Writing, one word at a time

Sometimes the hardest thing a writer can do is write. The isolation, inner confusion, the tug of the world's unfinished business, inertia, the negative internal vibe and the inescapable sense that all this, writing and everything else, may be futile.

Yet, it's not for nothing that writing is part of certain types of therapy for those with post-traumatic stress disorder. Putting thoughts into words releases those thoughts, and painstakingly setting down one word at a time is like slowly climbing a ladder, usually out of the hole, instead of down into it.

When I reach a scene or section of a story that's hard to write because it requires strong emotions —sadness, anger, confusion, fear, anxiety — emotions that are hard to express and to experience, I sometimes write as quickly as I can to get the scene down while it's rolling in my imagination. But more often now I slow my pace, still describing the scene unfolding in my mind's eye, but taking my time with each word, slowing the pace to work as closely with the events as I can. The process settles my thoughts, calms my heart, eases my soul.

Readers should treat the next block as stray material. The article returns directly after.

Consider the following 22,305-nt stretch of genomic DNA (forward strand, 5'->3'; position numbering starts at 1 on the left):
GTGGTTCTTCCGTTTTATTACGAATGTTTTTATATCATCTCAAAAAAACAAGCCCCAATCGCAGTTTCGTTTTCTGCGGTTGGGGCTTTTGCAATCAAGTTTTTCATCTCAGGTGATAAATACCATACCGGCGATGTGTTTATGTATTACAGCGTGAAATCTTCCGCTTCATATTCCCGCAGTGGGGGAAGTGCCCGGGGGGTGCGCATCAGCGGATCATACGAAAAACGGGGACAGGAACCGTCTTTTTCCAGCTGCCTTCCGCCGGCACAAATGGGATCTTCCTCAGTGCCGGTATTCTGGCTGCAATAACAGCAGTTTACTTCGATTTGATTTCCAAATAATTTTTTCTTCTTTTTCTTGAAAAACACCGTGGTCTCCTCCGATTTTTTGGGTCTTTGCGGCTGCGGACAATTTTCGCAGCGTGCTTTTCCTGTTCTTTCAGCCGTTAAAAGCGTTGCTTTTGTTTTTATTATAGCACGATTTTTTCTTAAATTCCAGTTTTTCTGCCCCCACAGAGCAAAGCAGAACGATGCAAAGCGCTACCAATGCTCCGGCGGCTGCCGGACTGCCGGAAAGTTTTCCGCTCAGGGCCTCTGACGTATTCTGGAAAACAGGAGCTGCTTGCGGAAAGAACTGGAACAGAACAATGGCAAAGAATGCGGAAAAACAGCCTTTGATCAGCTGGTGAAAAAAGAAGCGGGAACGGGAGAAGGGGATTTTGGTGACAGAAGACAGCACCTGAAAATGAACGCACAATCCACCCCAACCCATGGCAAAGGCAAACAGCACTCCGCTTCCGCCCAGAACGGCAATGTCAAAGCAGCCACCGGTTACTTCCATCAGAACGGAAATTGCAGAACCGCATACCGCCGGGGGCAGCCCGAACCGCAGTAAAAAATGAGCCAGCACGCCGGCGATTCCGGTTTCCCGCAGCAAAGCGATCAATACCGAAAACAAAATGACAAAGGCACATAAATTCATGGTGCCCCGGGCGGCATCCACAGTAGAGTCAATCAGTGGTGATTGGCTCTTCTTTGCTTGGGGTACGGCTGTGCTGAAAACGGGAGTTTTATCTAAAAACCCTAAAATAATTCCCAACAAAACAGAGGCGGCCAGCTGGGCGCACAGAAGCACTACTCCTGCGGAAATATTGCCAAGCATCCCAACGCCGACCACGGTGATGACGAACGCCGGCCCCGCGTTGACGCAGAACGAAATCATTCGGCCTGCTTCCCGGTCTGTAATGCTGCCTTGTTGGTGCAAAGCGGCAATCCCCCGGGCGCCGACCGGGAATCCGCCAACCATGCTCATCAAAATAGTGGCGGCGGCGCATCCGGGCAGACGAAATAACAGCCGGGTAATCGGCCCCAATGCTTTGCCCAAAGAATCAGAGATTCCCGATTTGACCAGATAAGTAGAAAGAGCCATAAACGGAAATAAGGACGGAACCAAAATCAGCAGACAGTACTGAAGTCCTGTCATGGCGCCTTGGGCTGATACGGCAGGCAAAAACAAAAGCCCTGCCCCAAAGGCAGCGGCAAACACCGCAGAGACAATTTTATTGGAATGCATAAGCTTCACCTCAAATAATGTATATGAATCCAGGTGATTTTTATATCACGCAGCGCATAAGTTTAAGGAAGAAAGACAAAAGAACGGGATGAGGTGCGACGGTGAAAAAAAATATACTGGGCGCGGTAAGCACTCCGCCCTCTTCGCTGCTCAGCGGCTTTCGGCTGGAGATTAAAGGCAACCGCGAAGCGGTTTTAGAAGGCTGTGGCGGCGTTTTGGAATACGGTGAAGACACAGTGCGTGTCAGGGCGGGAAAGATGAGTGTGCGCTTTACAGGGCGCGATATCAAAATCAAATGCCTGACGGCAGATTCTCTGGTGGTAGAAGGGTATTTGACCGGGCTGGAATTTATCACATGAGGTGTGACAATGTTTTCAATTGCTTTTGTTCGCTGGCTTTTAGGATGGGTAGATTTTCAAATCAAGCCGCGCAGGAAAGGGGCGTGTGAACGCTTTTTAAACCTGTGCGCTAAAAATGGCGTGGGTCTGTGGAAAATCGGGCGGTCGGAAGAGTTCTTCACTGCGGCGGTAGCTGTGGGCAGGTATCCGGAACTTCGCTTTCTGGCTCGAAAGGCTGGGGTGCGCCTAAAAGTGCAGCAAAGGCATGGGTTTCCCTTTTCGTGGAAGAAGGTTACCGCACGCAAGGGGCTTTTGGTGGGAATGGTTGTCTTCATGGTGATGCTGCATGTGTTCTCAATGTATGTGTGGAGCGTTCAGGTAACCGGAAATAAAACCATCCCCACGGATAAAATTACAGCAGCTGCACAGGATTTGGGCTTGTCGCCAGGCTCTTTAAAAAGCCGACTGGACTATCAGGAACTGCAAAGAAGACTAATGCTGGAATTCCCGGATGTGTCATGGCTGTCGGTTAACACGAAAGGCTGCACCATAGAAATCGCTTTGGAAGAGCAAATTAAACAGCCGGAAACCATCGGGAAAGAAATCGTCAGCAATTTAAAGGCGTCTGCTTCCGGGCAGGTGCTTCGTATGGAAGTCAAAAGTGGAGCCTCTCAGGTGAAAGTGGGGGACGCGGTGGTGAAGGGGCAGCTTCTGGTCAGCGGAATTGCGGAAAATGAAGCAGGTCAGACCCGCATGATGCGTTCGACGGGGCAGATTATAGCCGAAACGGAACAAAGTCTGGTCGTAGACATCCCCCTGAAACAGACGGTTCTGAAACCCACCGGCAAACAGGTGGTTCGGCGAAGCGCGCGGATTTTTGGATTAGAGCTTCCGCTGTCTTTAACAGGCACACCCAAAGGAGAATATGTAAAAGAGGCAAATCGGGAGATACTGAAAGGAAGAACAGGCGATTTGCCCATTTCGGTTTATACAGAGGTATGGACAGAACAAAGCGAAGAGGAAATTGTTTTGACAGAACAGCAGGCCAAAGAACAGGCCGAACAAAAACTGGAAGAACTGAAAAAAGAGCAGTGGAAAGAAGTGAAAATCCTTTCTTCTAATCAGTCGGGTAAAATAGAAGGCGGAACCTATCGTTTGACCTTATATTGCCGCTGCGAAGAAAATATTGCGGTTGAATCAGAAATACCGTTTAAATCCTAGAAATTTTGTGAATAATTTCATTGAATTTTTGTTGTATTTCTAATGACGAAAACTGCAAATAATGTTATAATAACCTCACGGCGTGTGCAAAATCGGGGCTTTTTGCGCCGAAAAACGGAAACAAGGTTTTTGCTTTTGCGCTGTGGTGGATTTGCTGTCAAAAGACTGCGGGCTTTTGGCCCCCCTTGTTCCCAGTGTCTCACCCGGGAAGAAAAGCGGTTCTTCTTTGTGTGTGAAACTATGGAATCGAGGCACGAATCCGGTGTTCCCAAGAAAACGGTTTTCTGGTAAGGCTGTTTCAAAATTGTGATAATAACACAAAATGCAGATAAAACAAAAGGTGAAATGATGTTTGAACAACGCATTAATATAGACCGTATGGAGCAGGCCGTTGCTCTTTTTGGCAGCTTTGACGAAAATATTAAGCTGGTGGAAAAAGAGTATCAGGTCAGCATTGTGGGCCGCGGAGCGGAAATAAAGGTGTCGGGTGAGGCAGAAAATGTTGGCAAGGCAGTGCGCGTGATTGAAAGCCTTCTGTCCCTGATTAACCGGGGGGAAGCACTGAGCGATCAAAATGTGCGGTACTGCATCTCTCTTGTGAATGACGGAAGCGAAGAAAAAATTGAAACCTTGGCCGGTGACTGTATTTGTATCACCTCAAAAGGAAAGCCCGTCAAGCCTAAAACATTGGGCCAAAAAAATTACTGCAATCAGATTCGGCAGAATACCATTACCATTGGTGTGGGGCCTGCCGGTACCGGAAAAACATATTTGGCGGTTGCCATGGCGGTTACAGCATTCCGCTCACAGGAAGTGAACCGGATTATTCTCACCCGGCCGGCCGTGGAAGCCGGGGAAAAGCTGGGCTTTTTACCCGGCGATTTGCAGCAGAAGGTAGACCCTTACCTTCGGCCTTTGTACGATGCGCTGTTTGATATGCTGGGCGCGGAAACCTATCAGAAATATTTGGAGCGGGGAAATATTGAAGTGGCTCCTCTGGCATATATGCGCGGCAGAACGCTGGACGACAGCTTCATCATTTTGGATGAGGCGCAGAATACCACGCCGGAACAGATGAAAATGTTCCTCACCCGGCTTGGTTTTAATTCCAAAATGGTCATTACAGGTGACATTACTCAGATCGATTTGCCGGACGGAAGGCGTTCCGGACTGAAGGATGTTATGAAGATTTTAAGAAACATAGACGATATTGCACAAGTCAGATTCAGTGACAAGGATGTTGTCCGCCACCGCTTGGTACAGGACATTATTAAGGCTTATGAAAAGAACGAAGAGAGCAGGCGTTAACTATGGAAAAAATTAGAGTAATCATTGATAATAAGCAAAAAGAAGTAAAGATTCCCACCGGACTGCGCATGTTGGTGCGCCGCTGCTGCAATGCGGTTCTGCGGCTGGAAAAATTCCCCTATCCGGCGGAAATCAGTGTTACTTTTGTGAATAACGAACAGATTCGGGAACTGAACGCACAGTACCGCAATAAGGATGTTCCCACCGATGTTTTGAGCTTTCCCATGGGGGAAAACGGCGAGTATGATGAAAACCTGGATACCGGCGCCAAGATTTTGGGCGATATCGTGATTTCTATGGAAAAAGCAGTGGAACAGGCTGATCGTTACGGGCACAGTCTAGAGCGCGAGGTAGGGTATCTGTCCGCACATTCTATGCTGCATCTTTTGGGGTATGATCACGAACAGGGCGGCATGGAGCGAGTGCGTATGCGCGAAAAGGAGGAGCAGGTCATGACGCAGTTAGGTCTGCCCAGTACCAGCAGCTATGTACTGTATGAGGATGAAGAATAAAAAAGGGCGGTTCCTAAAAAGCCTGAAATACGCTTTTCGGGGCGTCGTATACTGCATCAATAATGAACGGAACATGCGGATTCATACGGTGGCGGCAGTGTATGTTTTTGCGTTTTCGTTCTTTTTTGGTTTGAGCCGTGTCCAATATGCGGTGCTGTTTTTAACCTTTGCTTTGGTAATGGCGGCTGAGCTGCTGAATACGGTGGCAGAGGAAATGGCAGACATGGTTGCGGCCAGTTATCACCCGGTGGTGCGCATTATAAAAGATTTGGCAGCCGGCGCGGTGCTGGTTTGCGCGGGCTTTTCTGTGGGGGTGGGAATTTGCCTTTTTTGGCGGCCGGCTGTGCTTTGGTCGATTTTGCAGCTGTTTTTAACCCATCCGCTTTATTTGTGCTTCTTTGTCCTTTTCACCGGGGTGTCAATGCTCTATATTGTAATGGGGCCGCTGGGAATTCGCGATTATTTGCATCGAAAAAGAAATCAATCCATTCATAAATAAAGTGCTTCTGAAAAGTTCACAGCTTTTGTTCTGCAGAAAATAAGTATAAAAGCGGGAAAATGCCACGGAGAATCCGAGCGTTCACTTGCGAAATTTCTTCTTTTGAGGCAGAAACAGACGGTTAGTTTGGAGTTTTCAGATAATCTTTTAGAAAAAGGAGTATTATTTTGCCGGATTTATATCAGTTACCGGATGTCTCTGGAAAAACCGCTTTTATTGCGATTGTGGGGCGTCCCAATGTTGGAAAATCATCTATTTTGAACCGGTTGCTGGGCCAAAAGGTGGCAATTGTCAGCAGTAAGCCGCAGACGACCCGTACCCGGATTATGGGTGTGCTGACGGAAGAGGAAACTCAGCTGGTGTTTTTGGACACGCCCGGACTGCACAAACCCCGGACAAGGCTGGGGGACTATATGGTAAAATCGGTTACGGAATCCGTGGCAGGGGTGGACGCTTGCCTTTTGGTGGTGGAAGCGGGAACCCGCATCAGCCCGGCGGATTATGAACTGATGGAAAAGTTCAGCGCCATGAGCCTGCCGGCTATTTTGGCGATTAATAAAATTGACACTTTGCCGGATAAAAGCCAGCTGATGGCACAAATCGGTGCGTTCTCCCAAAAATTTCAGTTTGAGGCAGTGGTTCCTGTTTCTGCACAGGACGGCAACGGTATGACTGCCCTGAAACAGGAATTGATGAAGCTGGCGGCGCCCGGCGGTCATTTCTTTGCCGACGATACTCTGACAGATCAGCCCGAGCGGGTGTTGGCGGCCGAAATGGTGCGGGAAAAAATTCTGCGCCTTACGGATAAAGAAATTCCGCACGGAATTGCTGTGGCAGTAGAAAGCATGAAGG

This approach also helps dislodge writer's block, which doesn't have to be cured by the less productive tactic of sitting down and writing anything that comes to mind. Instead, it's sitting down and writing something like, “I don't feel like writing today because …” The rest of that sentence may have nothing to do with the story I'm working on. Then, again, it might, and more often does. To bring myself closer to going back to writing the story, I may begin with that sentence but then go on to something like, “The reason I don't feel like writing this particular scene today is …” I can substitute anything for “scene”. It could be a character sketch, a journal entry, an essay, a memoir section — anything that gives me pause.

The important thing is to explain, in words rather than just within my thoughts, why the piece is causing problems. I can then go on to say, “I'm not sure what to do about this, but I could try …” I then describe, in as much detail as I'm up to writing, the prospective solutions. Afterward, I set my musings aside before coming back to examine afresh what my options are. I often find that at least one of them is workable. I can take something more concrete and flesh it out as far as it will go to see where takes me. It's still writing and can be the next step to better writing and a calmer self.

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